Road of Life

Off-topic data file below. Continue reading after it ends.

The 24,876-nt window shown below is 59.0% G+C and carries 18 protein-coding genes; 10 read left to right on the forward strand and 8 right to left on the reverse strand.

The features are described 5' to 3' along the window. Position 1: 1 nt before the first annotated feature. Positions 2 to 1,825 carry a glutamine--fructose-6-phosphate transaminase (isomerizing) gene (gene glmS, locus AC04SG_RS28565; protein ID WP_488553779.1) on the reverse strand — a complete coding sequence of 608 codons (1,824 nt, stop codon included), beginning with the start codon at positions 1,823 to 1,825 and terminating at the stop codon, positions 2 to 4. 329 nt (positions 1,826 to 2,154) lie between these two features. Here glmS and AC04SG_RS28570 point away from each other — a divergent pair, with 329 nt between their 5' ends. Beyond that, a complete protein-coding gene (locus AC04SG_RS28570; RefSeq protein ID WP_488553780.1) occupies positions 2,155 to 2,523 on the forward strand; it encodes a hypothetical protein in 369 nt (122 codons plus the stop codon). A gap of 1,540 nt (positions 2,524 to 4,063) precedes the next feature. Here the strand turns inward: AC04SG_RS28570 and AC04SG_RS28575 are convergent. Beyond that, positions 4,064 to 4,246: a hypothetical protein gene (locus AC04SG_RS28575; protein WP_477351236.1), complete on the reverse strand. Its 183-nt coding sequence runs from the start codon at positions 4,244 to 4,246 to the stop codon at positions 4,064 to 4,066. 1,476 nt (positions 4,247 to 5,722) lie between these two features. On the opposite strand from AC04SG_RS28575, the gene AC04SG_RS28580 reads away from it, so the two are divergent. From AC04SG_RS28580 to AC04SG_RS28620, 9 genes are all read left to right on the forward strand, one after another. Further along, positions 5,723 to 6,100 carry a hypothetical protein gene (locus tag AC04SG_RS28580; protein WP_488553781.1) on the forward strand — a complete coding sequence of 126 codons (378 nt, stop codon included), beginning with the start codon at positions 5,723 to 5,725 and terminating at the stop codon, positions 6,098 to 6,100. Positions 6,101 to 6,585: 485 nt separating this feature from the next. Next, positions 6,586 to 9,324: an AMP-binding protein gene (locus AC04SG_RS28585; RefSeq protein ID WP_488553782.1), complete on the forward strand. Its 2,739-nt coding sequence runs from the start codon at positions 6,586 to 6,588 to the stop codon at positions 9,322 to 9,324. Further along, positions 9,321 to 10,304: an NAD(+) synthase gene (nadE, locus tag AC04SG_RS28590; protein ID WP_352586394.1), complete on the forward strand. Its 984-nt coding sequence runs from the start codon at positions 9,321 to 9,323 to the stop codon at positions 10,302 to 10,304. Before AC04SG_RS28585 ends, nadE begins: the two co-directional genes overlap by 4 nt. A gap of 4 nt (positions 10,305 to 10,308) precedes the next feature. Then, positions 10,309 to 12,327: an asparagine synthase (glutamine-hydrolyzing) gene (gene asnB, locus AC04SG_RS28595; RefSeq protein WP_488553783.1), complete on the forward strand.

East on 21 to Madisonville. North on 45 to Dallas. West on Parker. South on Mission Ridge. West on Big Horn. Every time. Close to once a month for my four years of college. I know the way home from college like the back of my hand. All the way back I am looking forward to getting home and have some time with my family and some good home cooking. I usually have an additional reason for making the trip back, but that is just the excuse I use to get home. I love going home. The path has become so familiar to me that I even know which cities to slow down in and which intersections are more likely to have state troopers or local police that want to meet their quota of tickets and target college students on their way home. Sometimes it is a sense of pride to see one of the usual spots up and coming and slow down to exact speed limit and then pass a cop that wanted to nail me. I get a huge sense of relief when that happens, when I am attentive to my surroundings and know the likely place that I will get caught. But sometimes I get lazy. Sometimes I just zone out, turn up my music and put my trip on autopilot. I just hit the cruise control on my car and in my mind and just get there. But the two times that I have been pulled over have been when I was zoned out and not really paying attention to where I was and how I was driving. If I had paid attention to my surroundings and my driving I would have easily avoided those situations. I think the same is true in the roads that this life leads us down. There are certain things that I know are obvious traps and that if I am there I will get nailed and caught. Times of the day, certain locations, and specific situations that if they all align I going to get myself a ticket of sin. But if I am paying attention and alert to my situations and careful with how I am living I am a lot less likely to mess up. But it is the times when I become zoned out with life and tune out the big picture that I become apathetic and fall into the places that I know are not places that I need to be. No matter how many times I drive these roads, the same traps and pitfalls are there. The trick is to learn from the times when I have slipped and learn to be alert at all times.